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July, 2019

Crusoe College students eye spot at national track and field titles

Matthew Higgs, Cooper Saunders and Ella Farnell, Picture: CONTRIBUTED
Nanjing Night Net

THREE Crusoe College students will be competing at the All Schools State championships on Saturday.

Cooper Saunders, Ella Farnell and Keely Farnell will be competing in various track and field events.

The trio will be chasing a spot at the national titles, which will be held in Adelaide later this year.

Cooper, Ella and Keely as well as Maddison Hill and Matthew Higgs took part in the State Schools Athletics finals at Lakeside Stadium last month.

The students represented the Loddon Mallee region, with Cooper, Ella and Keely winning the right to compete at the All Schools final.

Crusoe Secondary College teacher Erin McGurk said it was great to have five students involved with such a high level competition.

She said regardless of their outcomes the students should be proud of what they have been able to achieve.

Cooper had a strong meet at the final, winning the under-13 boys triple jump.

He jumped 11.06m and bet the second placegetter Aitken College’s Nathan Andersonby just two centimeters.

Ella came second in the under-13 triple jump with a 10.11m jump.

She was just 12 centimeters short of winner Isabella Phanivong from Frankston High School.

Ellawas a consistent performer throughout the competition, managing to jump the same distance she qualified with.

Maddison came sixth in the 1500m race walk with a time of 8.30.61.

She was less than a minute behind the eventual winner.

Matthew was third in the under-16 javelin with a throw of 45.51m and was eighth in the 16-year-old discus throw.

Keely placed fifth in the under-16 girls triple jump with a jump of 9.21m and seventh in the long jump with a distance of 4.31m.

McGurk said she wished the trio headed to the All Schools finals the very best.

The championships will also be held at Lakeside Stadium in Albert Park.

This story Administrator ready to work first appeared on Nanjing Night Net.

CWA day branch news

Our branch held our Annual meeting on October 23rd with a pleasing number of members present.
Nanjing Night Net

President Sonia Groen welcomed the members with a special welcome to our Group President Mrs Jenny Thompson who chaired the meeting for the election of our office bearers for 2015.

Sonia opened the meeting with the Anthems and Motto before giving her report.

Reports were then given by Secretary Judy Mitton, Treasurer Robyn Logan and Mavis Drogemuller for the Craft Shop. The Craft Shop operated with 36 volunteers and is open from Monday till Friday and some weekends if the need arises.

Coral Mitton gave her publicity report and Sonia Groen gave the Agricultural and Environment report.

Kath Smith our cheer-up Secretary gave her report followed by cultural officers Sally Norrie and Edith Taylor’s report.

Mrs Jenny Thompson then chaired the election of office bearers. All of last years office bearers were re-elected unopposed.

Patrons – Kathleen Smith and Lola Madden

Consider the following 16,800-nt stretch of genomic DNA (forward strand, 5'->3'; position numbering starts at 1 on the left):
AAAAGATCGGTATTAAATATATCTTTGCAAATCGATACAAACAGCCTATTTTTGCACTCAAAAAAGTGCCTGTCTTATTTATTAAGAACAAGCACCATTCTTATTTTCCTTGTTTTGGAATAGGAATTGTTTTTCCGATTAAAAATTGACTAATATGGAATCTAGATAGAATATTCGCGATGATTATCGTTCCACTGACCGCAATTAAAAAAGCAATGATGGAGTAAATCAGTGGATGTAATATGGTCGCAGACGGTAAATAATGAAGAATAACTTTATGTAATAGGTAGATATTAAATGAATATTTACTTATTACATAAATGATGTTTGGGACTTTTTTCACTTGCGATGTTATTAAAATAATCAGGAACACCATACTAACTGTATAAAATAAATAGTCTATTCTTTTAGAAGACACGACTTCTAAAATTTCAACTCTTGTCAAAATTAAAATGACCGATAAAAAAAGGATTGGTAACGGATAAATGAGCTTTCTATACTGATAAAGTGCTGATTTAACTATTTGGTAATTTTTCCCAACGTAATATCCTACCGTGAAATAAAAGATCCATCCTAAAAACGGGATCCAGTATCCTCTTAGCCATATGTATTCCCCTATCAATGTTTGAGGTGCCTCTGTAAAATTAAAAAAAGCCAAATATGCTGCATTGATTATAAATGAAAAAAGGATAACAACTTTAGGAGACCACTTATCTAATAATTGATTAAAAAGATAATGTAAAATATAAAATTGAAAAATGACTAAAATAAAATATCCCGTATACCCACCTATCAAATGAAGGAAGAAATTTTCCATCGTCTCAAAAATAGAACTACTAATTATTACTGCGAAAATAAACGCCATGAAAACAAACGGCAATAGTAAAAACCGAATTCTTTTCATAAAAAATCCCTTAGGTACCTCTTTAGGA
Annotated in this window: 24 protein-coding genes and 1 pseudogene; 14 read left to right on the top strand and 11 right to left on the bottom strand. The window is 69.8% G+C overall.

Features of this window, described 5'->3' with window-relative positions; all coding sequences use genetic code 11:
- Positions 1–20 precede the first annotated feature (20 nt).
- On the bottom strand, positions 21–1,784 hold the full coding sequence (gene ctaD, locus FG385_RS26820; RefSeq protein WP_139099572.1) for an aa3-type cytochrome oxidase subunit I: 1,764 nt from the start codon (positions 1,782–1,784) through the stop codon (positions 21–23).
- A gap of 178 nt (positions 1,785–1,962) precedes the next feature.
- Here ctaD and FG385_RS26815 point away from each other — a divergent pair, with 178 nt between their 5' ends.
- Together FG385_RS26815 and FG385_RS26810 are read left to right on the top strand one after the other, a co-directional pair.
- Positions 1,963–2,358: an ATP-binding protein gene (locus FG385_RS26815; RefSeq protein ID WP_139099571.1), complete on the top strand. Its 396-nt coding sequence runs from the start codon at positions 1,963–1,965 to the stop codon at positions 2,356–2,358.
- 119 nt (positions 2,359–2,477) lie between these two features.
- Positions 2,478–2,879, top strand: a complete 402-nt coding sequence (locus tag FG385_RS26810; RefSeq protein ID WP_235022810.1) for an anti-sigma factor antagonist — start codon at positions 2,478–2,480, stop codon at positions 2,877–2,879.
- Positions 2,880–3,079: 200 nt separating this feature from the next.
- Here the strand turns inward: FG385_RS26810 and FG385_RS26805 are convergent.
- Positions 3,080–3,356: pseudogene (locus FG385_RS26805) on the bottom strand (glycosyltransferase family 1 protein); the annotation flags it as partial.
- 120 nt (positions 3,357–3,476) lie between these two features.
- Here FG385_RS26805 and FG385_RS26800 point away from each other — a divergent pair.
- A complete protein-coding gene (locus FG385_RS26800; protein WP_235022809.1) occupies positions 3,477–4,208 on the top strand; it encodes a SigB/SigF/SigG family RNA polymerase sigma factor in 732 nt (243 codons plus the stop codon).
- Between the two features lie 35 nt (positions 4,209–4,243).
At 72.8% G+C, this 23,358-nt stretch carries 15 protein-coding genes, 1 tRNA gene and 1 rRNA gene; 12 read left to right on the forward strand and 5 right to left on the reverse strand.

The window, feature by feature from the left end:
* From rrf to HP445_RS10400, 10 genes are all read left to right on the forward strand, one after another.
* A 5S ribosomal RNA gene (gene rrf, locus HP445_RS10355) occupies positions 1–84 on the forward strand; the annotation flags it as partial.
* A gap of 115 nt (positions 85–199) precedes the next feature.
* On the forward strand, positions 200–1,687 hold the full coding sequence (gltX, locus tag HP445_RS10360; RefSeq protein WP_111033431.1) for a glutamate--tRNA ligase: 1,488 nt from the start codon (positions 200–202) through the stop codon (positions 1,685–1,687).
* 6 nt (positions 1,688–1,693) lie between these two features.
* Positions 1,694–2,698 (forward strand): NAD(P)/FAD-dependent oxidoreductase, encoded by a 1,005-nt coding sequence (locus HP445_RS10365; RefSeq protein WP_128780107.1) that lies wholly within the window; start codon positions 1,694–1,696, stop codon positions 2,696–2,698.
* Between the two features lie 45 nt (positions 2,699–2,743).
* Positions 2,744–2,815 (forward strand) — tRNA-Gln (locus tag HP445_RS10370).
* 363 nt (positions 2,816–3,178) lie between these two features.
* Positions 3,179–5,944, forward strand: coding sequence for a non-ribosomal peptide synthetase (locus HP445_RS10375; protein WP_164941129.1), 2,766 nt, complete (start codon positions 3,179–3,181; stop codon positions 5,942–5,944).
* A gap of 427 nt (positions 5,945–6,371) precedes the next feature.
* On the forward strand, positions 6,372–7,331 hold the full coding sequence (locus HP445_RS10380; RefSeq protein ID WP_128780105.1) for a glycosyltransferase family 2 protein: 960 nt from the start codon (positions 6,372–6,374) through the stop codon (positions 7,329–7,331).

President – Sonia Groen

Secretary – Judy Mitton

Treasurer – Robyn Logan

Craft Shop Secretary – Mavis Drogemuller

Craft Shop President – Esma Baker

Craft Shop Treasurer – Robyn Logan

Vice Presidents – Ruth McKellar and Esma Baker

Group Councillors – Sonia Groen and Judy Mitton

Cheer – Up Secretary – Kath Smith

Publicity Officer – Coral Mitton

Agricultural and Environment – Sonia Groen

Cultural – Sally Norrie and Edith Taylor

Ruth McKellar gave a vote of thanks to Jenny and presented her with a lovely posie. Afternoon tea was then enjoyed.

Our next Meeting will be held at 1.30pm on Thursday November 6th at the Uniting Church Hall. All interested Women are Welcome

Coral Mitton

CWA Publicity Officer

This story Administrator ready to work first appeared on Nanjing Night Net.

Planning for Newcastle under the spotlight

“This whole city is being controlled by people who are rich”: Joan Dawson. Picture: Ryan Osland4:10: Thanks for joining us. Read tomorrow’s Newcastle Herald for my complete rundownand analysis of today’s proceedings.
Nanjing Night Net

4:05:A bit of a shouting match to end the day between Catherine Cusack and Joan Dawson. No proof that a decision to cut the rail line was in any way corrupted, but some strong opinions on both sides of the debate.

The same strong opinions that we’ve been listening to for more than two decades.

Fred Nile has wrapped up today’s proceedings.

The second hearing will be held in Newcastle in on November 21.

“There is no cost-benefit analysis that supports cutting the rail line”: Kim Cross. Picture: Ryan Osland

3:56:Voltz and Shoebridge steering discussion on the value of the rail line in Newcastle.

Kim Cross says Hazzard and O’Farrell ignored a number of reports. She said the cost-benefit analysis of the closure is “a house of cards”.

“There is no cost-benefit analysis that supports cutting the rail line,” she said. “We’re still waiting and we’re 50 days out from closure.”

3:42:”It’s the process we’re concerned about,” Dawson said. “There has been very inadequate consultation. This whole city is being controlled by people who are rich.”

3:40:Joan Dawson says it’s “not truncation as they call it, it’s a chop, or a cut”. She also referred to the government’s designs for the Wickham interchange resembled a “carport on steroids”. And it’s not an interchange, she said, it’s a terminus.

3:37:Save Our Rail president Joan Dawson tells the inquiry her group is not “anti development, but earnestly believes that a city deserves adequate public transpoort to it”.